The results showed that partitioning of the reference values by country was not necessary. Common Nordic reference intervals are therefore recommended. The special NORIP-issue of SJCLI gives the documentation for these recommendations. However, before routine use of these reference values the laboratories have to demonstrate acceptable trueness when measuring on healthy persons. They can do this by demonstrating acceptable closeness of their results to the target values when measuring on the NFKK reference serum X described in paper 3 and 5.
Paper 1 is what we call the main paper of the project covering all areas and giving the final recommendations. The reference intervals for serum creatinine may be an exception because the reference values measured by the Jaffé method should be recalculated according to measurement of a creatinine-free serum as described in ”Letter to the editor”.
Paper 2 describes the thoughts preceding the project. As mentioned the chosen design of the main project needed a reference material commutable with normal serum samples and with target values of high quality for all measured components at relevant levels. Paper 3 describes the production and stability of the control materials, while paper 4 deals with the establishment of target values both by using reference methods and by transferring values between two commutable materials with routine measurement systems (the Nordic Trueness Project 2002). Paper 5 is a reprint of the first version of the certificate for NFKK Reference Serum X used in the NORIP project.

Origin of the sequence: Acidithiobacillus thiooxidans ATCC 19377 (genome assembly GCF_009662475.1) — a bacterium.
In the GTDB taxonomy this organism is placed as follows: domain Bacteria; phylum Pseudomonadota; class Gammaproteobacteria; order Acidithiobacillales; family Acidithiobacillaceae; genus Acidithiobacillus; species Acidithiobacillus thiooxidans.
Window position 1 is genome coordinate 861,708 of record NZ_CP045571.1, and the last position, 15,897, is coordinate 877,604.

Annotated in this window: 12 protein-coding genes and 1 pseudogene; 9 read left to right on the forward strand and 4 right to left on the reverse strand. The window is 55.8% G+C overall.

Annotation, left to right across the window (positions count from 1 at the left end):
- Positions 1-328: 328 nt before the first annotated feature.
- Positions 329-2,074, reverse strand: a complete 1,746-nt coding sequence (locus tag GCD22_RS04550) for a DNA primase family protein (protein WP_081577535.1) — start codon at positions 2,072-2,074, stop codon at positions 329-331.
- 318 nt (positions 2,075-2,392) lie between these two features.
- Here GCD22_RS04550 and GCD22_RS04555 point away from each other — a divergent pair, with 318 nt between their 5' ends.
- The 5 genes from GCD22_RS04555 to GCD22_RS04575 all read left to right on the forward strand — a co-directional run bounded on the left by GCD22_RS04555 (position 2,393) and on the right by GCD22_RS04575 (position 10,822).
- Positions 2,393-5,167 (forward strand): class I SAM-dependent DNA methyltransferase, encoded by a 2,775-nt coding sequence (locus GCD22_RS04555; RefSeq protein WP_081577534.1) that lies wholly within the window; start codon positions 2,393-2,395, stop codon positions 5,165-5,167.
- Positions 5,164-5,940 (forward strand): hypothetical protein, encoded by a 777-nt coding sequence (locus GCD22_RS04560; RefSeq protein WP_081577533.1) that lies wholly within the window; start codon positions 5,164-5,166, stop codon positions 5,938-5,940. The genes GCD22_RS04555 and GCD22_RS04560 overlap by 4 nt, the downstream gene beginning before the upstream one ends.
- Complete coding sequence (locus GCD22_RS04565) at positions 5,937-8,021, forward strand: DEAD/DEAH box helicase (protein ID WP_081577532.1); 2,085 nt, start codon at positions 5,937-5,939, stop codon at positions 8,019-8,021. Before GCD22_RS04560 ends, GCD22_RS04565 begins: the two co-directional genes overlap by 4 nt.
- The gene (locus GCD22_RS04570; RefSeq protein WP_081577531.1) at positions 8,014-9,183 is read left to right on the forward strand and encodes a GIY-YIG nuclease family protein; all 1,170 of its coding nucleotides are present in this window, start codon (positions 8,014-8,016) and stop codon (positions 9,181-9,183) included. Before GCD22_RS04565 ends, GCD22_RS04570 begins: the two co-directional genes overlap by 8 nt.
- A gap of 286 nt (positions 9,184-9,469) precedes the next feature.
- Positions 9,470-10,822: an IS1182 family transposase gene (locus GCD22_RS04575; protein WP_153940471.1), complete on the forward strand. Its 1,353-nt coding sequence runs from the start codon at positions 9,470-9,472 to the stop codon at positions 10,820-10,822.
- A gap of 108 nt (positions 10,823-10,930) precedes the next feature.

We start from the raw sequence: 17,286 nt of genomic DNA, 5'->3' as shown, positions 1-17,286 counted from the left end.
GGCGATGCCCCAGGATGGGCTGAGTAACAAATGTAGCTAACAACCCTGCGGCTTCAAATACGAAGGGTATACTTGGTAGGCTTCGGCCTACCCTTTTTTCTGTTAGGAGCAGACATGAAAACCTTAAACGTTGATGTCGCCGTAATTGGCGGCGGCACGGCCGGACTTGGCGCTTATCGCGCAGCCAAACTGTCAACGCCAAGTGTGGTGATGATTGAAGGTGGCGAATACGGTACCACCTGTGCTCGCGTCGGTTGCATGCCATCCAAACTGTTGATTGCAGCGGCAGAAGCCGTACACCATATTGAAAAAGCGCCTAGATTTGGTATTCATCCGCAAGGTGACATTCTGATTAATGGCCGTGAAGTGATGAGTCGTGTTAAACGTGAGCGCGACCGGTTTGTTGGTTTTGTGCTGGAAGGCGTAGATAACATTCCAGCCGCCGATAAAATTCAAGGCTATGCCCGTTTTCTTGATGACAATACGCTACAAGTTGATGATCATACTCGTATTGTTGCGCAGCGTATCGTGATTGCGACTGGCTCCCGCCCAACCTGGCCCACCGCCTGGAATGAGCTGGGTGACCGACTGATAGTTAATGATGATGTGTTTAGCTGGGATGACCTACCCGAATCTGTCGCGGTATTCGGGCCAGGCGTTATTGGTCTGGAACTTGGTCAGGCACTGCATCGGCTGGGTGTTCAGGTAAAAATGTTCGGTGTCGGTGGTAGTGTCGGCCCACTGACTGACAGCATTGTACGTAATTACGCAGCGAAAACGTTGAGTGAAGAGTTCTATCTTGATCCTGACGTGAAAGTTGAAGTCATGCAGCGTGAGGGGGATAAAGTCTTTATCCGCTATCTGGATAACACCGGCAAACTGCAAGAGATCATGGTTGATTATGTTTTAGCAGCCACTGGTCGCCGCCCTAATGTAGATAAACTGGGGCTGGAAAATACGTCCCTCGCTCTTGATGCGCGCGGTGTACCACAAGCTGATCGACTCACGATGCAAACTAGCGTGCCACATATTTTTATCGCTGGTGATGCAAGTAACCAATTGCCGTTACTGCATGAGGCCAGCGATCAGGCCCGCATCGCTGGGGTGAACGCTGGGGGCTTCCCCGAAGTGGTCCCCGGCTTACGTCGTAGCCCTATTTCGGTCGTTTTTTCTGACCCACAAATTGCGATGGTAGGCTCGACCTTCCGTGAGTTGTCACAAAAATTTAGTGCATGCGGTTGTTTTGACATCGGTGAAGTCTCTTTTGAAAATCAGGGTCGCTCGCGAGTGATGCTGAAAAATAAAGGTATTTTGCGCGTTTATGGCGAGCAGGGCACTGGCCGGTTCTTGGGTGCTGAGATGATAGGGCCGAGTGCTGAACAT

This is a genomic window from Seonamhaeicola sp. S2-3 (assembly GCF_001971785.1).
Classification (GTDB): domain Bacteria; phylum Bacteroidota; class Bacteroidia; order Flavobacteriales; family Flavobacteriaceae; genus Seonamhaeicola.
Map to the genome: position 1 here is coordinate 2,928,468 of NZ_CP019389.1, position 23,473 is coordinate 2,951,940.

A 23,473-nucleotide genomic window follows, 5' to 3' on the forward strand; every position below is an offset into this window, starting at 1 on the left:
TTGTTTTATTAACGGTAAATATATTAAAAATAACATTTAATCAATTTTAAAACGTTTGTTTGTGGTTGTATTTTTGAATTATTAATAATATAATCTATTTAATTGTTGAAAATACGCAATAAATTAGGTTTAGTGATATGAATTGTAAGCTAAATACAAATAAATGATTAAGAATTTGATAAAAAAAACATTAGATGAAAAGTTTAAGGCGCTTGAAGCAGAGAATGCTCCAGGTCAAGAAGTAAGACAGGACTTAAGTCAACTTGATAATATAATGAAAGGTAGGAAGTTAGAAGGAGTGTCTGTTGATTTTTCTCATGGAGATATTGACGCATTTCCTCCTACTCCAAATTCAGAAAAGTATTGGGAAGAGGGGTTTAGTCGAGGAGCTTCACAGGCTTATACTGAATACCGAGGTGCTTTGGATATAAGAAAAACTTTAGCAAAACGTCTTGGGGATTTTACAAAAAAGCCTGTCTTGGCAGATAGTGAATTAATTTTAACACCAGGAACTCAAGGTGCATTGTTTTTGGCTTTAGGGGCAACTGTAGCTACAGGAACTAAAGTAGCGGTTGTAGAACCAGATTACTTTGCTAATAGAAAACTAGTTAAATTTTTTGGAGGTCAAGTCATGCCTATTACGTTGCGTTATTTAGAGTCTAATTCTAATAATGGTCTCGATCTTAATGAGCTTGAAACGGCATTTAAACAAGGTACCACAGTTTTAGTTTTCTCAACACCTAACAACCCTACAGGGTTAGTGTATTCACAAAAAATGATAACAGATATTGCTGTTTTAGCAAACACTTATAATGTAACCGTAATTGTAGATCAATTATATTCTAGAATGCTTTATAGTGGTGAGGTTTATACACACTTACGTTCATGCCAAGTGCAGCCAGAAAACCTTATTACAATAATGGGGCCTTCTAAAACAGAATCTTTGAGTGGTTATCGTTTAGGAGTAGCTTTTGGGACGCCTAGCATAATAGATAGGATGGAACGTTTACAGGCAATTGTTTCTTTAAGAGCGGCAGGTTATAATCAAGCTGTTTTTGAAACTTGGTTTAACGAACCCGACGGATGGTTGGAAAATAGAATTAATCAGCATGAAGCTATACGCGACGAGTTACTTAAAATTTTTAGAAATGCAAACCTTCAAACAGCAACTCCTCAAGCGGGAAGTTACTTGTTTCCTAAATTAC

More details on the reference individuals and the samples are given in paper 6. This paper may be of special interest for users of the bio-bank (see below). The corresponding descriptive detailing of analytical issues is given in paper 7 (see also paper 13). In paper 10 it is shown that deletion of inferior analytical series as judged by other control results relative to those of CAL were of minor importance for the reference intervals.
Establishment of reference intervals for IFCC compatible routine methods run at 37 °C were of special interest, since new recommendations from the IFCC was were released or is about to be released. The data treatment differed from that of other quantities in that only results from measurement systems with documented traceability to the IFCC reference methods were accepted and used as reference values without corrections. This part of the project is therefore described separately in paper 8.
In paper 11 the new partitioning test used in NORIP is compared to the Harris-Boyd method using practical examples from NORIP supporting the chosen non-partition of the reference intervals by country.
The project is not over. We urge our colleagues in the Nordic countries to use the data and the samples from the project. These are stored in the data- and bio-bank described in paper 12.
Content of Special issue of SJCLI (Scand J Clin Lab Invest 2004; 64):
Transnational Biological Reference Intervals
Procedures and Examples from the Nordic Reference Interval Project 2000